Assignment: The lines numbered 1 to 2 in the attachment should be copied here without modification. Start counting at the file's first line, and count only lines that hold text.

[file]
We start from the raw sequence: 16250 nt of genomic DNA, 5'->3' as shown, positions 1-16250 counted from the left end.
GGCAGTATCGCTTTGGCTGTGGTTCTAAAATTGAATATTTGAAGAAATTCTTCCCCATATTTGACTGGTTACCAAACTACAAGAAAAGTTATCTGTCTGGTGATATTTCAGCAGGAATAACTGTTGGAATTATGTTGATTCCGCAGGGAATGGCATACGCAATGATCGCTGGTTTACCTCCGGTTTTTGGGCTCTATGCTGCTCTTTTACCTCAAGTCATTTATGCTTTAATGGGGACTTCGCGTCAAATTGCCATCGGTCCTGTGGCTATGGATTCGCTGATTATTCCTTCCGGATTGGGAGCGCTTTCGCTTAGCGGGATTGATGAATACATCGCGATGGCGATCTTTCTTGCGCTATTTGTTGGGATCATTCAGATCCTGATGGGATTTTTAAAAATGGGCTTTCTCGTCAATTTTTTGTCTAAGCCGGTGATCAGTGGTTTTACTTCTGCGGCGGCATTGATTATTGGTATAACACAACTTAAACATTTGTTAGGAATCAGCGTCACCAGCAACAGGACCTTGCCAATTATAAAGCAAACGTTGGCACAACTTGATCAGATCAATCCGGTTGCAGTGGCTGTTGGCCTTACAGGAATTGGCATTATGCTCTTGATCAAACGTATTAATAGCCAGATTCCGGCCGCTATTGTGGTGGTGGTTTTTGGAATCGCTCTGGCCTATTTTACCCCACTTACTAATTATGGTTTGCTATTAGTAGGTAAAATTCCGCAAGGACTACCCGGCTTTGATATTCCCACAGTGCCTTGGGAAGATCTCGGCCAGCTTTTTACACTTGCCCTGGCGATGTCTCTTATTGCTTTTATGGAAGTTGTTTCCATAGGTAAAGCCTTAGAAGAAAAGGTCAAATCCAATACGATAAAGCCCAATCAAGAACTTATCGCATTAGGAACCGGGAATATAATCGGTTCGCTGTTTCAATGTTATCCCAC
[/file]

We start from the raw sequence: 16250 nt of genomic DNA, 5'->3' as shown, positions 1-16250 counted from the left end.
GGCAGTATCGCTTTGGCTGTGGTTCTAAAATTGAATATTTGAAGAAATTCTTCCCCATATTTGACTGGTTACCAAACTACAAGAAAAGTTATCTGTCTGGTGATATTTCAGCAGGAATAACTGTTGGAATTATGTTGATTCCGCAGGGAATGGCATACGCAATGATCGCTGGTTTACCTCCGGTTTTTGGGCTCTATGCTGCTCTTTTACCTCAAGTCATTTATGCTTTAATGGGGACTTCGCGTCAAATTGCCATCGGTCCTGTGGCTATGGATTCGCTGATTATTCCTTCCGGATTGGGAGCGCTTTCGCTTAGCGGGATTGATGAATACATCGCGATGGCGATCTTTCTTGCGCTATTTGTTGGGATCATTCAGATCCTGATGGGATTTTTAAAAATGGGCTTTCTCGTCAATTTTTTGTCTAAGCCGGTGATCAGTGGTTTTACTTCTGCGGCGGCATTGATTATTGGTATAACACAACTTAAACATTTGTTAGGAATCAGCGTCACCAGCAACAGGACCTTGCCAATTATAAAGCAAACGTTGGCACAACTTGATCAGATCAATCCGGTTGCAGTGGCTGTTGGCCTTACAGGAATTGGCATTATGCTCTTGATCAAACGTATTAATAGCCAGATTCCGGCCGCTATTGTGGTGGTGGTTTTTGGAATCGCTCTGGCCTATTTTACCCCACTTACTAATTATGGTTTGCTATTAGTAGGTAAAATTCCGCAAGGACTACCCGGCTTTGATATTCCCACAGTGCCTTGGGAAGATCTCGGCCAGCTTTTTACACTTGCCCTGGCGATGTCTCTTATTGCTTTTATGGAAGTTGTTTCCATAGGTAAAGCCTTAGAAGAAAAGGTCAAATCCAATACGATAAAGCCCAATCAAGAACTTATCGCATTAGGAACCGGGAATATAATCGGTTCGCTGTTTCAATGTTATCCCAC